I am no good at cutting a straight line, never have been. So, these long skin trimmings are troublesome for me. Maybe with enough practice on this plane, I'll be better on the next one! Anyway, if this post works right, look at the picture. This is typical of cut edges. I have smoothed out all the serrations, nicks etc. from cutting. No snags to the finger or a cloth. But there are these little "dents" or irregularities from the scissors. They are smooth and very small.

Will these propagate cracks they warn about?

How can I prevent this?

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Hi Chris

I discovered the Olfa P800 knife which is fantastic at cutting through the aluminium on long cuts. I mark the line, clamp a metal ruler along it and then score the metal 3-4 times with the knife and it makes a real clean cut. I have a picture of it on a blog here http://www.zenith.aero/profiles/blogs/2606393:BlogPost:171712


It's pretty cheap, could be worth a trial run, but I'm not going back to the snips for long cuts.



Hi Chris,

I second the recommendations here for the Olfa knife for cutting a long straight cut.


I always finished the edge of those cuts with a vixen file layed down parallel to the edge.




I can't answer your question but I suffer from them same problem as you. I cut oversize anything that has an outside radius and then run against my disc sander to trim to my line. This, I do carefully to avoid building up heat to remove the T6 temper. Don't ask me what that temp is but if I can't hold it comfortably I back off. On straight cuts I use an Olpha knife, then file the edge. I know that this doesn't answer your question but hope it helps.


I agree with the previous fellas. I never cut with a hand shears to make straight cuts. I always clamped a straight edge and cut with an Olfa P800 with multiple scores, broke the piece off and then filed and sandpapered the edge till smooth.

I could never achieve an edge smooth enough to satisfy myself with the shear.

Even on curved pieces, I would cut way oversize and file to my line to achieve the desired contour.

Best of luck.                                                                                                                                                   Jerry

Chris - If you are using the traditional left/right cutting snips; my experience is that they are not the best choice. So I bought a pair of snips with a long cutting edge; much better results. Also do not cut all the way to the end of the cutting edge this can leave a nasty little mark. But all-in-all you should not experience any adverse affects from the edges you are showing. More than likely there is a line of rivets between that edge and the rest of the plane. The metal will be more stressed on the plane side of the rivets than on the cut side of the rivet line. It may not look all that good but should not cause any cracking problems. Paul describes a good technique but you must be very careful when scoring the metal. Try to keep each score on the same line. A circular saw with a guide and thin grinding blade could also be used; a relatively quick travel speed cannot buildup enough heat to affect the metal. But move to slow and you could end up with warping problems. I would try on a piece of scrap first.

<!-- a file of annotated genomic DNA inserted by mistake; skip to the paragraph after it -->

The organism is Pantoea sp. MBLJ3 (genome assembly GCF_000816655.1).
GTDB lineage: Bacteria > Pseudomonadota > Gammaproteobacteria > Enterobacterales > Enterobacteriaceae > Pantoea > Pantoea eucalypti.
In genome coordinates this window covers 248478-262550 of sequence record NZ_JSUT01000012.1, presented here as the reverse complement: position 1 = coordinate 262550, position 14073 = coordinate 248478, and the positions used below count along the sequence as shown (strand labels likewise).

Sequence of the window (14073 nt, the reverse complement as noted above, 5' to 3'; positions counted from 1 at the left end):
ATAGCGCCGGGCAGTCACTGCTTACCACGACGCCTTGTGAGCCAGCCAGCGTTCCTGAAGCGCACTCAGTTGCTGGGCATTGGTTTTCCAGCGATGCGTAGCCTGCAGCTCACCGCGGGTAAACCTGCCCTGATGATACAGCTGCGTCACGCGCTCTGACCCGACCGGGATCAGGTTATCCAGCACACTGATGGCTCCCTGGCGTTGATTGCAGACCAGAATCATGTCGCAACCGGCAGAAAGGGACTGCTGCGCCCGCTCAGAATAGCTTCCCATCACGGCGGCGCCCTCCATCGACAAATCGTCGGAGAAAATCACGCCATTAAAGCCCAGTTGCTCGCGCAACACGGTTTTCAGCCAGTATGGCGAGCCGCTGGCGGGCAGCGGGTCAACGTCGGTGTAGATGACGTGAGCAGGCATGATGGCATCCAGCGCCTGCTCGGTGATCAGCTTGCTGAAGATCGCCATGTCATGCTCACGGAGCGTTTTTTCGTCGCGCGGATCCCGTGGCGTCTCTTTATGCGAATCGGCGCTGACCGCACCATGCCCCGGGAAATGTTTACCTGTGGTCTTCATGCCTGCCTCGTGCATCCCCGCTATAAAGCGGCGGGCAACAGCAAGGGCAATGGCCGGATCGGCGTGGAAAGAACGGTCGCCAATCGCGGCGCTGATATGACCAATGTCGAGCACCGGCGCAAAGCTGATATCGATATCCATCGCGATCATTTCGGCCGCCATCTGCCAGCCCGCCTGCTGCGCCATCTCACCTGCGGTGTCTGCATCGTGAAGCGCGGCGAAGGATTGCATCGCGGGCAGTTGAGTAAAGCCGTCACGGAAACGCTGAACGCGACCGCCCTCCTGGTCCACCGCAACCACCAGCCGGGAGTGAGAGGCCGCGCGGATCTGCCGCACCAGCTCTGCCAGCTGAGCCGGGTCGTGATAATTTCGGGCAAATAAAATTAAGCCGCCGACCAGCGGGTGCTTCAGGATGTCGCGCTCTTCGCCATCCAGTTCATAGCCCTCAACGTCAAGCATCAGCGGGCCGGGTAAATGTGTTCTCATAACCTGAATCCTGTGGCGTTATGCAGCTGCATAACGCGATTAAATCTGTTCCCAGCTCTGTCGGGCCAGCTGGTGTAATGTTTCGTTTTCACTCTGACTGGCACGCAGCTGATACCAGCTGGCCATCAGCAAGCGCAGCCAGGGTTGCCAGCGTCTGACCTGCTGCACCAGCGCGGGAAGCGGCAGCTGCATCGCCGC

Thanks for the responses. I've learned something here! I saw Olfa knife in the recommended tools list, but I got the wrong one. Correct Olfa knife will be ordered and I will practice scoring for a cut.

I can offer two tips on using scissors.  Don't cut all the way to the tip.  Second, I always make 2 cuts, one leaving between a quarter to a half inche of material, then the second cut.  On the second cut all the bending goes into the wasted part as it curls up, leaving the part with a nice smooth line.  


I cut everything with them and I think they come out pretty good.

For really long or repetitive cuts, I have access to an industrial quality shear. For shorter cuts, say a foot or two at most, I mostly use a very heavy-duty set of straight snips and as recommended, don't snip to the end of the jaws.

Now, however, if I'm cutting a reasonably short piece where the cut can be made parallel to a known straight edge, I more often than not use my recently acquired bandsaw with a fence. I bought a "metal cutting" blade to use with it, but quickly discovered the 6 tpi wood cutting blade did just fine. You do have to file or clean up the edge a bit, though. There are at least two EAA videos with some great tips on cutting aluminum with a bandsaw.

Don't forget that wood working tools work great on aluminium. If you are not happy with the straightness of your cuts with an olfo knife or other cutters, use a small electric planer designed for wood. This will give you a finish just like that of Zeniths CNC router.



I've never used one, but have always wondered how a sheet metal nibbler (manual or pneumatic) would work on aluminum for nibbling out square holes (I've always used a file to square the corners of a rectangular or square hole). Do they cut cleanly or do they bend/beat-up the edges of the hole?


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